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Album Review: Jay Rock ‘90059’

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Finally, after the long wait, Jay Rock’s sophomore album 90059 is finally here!

It’s been over four years since Rock’s first studio album, and many feared his LP would not hit stores until next year, as it was originally scheduled to release May 16, 2016. Remember, Follow Me Home was released long before Kendrick Lamar and TDE became household names. The debut came out only weeks after K-Dot’s acclaimed Section.80 and, whelp; we all know what happened next. K-Dot blew up and Jay Rock patiently played the background. While his debut gained positive reviews, it was a commercial flop and is the most forgettable album of TDE’s discography.

Now lets get into the album. Right from the start, 90059 begins with the hard knocking track “Necessary,” showcasing Rock’s lyrical prowess and distinctive, tough tone that sets him apart from the rest of his TDE label-mates. The sinister vibe and in-your-face lyrics of Kendrick and Jay Rock trading bars like a West Coast Jada and Styles while songbird Sza’s sultry voice flows throughout the track might easily make “Easy Bake” 90059’s stand-out single. Jay Rock is lyrically dangerous on every track on 90059; especially on the LP’s lead single “Gumbo.” The track was released a few months back and the blogs had a field day with it. The haunting intro of “Telegram (Going Krazy),” featuring Lance Skiiiwalker, immediately makes you brace yourself for something really sinister with blends of howls in background of the jazz-inspired production. The track finds Jay Rock detailing his dislike for social media to the lady in his life and how it’s root of all relationship evils. “90059” shares its name with the album title, and Jay Rock uses his Ol’ Dirty Bastard flow over the menacing Tae Beast produced track. Jay Rock freestyles with no subject matter on this track, but the bars are potent and set the tone perfectly for the next song.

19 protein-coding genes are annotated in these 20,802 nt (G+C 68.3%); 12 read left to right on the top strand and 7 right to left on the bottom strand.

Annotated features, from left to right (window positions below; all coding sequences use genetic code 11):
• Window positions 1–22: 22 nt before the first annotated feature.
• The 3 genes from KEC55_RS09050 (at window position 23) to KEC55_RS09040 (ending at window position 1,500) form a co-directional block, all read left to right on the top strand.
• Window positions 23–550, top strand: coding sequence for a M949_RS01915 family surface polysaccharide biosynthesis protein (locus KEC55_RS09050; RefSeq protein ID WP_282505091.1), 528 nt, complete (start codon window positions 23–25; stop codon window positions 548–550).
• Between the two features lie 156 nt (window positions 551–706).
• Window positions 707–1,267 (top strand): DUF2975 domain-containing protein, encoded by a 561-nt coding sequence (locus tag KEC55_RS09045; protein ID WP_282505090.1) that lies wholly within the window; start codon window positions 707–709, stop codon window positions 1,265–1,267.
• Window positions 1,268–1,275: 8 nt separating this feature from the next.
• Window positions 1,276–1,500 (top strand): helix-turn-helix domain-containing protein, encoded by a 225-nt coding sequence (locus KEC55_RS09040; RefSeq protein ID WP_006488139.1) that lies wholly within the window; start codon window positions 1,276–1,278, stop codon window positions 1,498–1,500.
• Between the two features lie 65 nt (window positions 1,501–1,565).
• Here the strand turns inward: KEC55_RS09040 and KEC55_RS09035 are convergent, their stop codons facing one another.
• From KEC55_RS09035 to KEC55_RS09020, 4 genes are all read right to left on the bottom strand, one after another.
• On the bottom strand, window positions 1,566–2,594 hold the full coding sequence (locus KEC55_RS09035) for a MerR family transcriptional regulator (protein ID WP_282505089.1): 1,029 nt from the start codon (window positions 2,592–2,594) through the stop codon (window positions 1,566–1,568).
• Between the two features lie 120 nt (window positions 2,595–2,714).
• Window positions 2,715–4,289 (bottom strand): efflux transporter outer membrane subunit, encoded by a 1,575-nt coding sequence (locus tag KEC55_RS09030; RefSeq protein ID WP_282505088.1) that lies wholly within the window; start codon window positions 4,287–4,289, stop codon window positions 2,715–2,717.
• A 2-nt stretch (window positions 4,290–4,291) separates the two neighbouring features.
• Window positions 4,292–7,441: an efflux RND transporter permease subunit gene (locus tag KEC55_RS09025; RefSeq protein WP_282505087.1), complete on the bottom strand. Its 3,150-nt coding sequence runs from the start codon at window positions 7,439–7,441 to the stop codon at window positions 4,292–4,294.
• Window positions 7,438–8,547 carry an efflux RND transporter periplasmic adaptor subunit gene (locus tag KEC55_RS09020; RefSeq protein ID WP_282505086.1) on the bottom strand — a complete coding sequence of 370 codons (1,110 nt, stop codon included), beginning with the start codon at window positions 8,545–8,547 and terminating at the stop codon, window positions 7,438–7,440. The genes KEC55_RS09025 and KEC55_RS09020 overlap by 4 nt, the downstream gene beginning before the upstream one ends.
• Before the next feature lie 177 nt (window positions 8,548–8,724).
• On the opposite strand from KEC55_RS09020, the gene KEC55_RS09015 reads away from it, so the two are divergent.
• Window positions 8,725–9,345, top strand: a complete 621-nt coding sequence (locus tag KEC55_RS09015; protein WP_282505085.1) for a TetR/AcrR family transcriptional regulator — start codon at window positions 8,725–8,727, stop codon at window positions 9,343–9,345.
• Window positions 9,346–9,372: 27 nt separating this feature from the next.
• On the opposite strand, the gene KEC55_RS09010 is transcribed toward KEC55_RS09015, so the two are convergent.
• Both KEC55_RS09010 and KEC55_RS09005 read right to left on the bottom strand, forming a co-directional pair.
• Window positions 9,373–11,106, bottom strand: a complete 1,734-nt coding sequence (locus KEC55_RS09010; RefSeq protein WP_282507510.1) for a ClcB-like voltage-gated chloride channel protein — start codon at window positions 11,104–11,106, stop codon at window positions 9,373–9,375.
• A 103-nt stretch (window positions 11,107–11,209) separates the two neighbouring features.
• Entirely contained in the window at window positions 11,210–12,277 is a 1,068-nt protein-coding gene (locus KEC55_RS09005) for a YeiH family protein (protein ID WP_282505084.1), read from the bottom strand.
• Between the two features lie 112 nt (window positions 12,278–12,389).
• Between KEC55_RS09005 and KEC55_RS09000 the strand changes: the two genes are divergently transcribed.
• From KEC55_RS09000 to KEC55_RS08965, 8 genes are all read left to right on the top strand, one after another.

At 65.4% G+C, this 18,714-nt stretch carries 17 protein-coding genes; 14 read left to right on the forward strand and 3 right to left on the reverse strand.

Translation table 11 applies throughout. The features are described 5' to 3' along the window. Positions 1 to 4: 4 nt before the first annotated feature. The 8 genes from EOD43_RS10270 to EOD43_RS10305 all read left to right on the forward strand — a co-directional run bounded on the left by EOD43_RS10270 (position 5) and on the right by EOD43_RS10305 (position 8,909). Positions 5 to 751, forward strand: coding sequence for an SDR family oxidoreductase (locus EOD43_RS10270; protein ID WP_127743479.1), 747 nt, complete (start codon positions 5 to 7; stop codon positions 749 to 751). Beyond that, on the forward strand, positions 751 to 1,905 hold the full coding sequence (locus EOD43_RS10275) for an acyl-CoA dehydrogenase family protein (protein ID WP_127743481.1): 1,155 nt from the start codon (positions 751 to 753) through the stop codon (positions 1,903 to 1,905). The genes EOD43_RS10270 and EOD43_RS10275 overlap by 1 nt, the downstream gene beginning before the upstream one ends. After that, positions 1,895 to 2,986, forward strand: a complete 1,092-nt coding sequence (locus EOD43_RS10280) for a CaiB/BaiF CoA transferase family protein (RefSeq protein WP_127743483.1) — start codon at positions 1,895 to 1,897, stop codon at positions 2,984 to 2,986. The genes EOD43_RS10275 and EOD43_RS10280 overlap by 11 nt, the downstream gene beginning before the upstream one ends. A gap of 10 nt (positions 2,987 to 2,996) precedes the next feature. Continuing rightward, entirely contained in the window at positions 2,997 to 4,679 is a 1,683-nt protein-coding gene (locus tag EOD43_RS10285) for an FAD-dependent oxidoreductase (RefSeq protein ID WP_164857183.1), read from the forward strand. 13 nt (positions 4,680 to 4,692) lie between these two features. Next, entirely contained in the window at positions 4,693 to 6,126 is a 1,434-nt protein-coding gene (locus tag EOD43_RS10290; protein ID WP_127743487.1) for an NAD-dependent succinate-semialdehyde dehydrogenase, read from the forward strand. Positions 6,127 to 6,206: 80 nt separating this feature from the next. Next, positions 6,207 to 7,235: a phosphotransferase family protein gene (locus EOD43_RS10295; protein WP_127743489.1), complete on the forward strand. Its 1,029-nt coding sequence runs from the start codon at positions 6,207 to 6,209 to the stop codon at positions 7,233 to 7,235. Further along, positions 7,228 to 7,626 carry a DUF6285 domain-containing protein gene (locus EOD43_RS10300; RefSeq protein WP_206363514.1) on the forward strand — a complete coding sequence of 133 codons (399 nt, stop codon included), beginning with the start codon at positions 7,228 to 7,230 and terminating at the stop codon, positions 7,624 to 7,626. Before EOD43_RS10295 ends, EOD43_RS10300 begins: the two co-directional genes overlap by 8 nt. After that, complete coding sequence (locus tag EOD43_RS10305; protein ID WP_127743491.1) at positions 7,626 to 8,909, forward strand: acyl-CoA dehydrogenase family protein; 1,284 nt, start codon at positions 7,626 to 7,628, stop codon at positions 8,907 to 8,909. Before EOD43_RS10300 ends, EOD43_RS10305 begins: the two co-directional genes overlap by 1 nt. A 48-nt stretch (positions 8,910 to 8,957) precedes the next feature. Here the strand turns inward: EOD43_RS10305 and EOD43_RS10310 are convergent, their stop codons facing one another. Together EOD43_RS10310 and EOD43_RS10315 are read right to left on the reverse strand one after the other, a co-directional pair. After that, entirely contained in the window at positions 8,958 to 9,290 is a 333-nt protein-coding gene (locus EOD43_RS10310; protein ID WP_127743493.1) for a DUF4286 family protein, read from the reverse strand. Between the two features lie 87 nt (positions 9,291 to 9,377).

One of the most anticipated records off the LP is, of course, the Black Hippy collaboration, “Vice City,” and the record doesn’t disappoint in the least. Kendrick is first up to bat delivering a new Loaded Lux preacher flow, Jay Rock follows with some hard, menacing bars, Ab-Soul jumps on the track dropping double-entendres everywhere, and Schoolboy Q joins the posse, raging about the perks of his new fame and fortune. “Money Trees Deuce” serves as the sequel to the track “Money Trees” off of Kendrick’s debut album, and with Jay Rock’s excellent verse on the first installment, “Money Trees Deuce” doesn’t fail to match up to the original. The track has a mellow tone, but Jay Rock’s vigorous rap style pairs perfectly with the smooth production. “The Message” closes things out with Jay Rock rhyming about his conflict of having one foot still firmly planted in the street and the other in the rap world.

Though it’s been a long wait for this project, it was well worth it. 90059 is Jay Rock’s proper introduction to the masses. The jazz inspired production is superb, with layers of emotion and clever word play. The album is a brisk 11 tracks that leaves you wanting more from the Watts native. The gritty rhyme-spitter returns from his four-year hiatus to deliver a no-nonsense album with well placed features. 90059 is Jay Rock living up to the promise rap fans knew he was capable of.